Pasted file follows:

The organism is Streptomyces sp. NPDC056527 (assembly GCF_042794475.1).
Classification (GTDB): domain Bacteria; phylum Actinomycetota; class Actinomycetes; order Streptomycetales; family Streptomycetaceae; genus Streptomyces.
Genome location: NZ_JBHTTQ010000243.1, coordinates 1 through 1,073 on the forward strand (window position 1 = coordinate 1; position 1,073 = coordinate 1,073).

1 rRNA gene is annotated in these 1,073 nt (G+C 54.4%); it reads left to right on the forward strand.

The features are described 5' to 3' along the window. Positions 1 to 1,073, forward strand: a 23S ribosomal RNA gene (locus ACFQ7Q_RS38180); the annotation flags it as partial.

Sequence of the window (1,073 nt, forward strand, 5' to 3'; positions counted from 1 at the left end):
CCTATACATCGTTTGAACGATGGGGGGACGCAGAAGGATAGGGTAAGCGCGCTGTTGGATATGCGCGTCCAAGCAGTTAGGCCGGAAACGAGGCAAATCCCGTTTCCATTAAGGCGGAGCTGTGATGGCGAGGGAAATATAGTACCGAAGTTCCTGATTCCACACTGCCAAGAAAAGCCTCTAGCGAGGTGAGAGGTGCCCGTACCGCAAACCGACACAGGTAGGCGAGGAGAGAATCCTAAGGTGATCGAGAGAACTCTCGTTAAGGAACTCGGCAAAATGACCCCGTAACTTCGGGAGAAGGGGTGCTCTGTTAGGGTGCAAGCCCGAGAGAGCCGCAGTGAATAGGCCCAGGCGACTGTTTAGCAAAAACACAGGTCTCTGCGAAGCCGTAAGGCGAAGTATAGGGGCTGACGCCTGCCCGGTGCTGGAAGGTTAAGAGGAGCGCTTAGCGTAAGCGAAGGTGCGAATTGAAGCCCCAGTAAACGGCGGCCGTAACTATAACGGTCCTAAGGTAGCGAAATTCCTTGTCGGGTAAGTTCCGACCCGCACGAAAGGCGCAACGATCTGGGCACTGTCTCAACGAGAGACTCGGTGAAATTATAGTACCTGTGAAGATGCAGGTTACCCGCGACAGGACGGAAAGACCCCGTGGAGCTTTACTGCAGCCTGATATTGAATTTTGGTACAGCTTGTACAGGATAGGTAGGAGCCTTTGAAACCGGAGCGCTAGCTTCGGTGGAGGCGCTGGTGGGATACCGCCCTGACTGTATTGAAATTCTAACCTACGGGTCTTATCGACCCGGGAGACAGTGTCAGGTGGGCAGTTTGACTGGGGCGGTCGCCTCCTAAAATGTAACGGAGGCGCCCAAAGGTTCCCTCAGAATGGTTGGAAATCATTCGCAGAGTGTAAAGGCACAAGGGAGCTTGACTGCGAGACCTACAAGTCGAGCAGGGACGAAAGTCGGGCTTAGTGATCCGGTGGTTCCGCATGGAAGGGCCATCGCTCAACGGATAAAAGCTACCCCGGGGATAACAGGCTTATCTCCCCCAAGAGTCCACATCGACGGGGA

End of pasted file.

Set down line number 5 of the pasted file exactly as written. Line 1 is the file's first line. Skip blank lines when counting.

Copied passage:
The features are described 5' to 3' along the window. Positions 1 to 1,073, forward strand: a 23S ribosomal RNA gene (locus ACFQ7Q_RS38180); the annotation flags it as partial.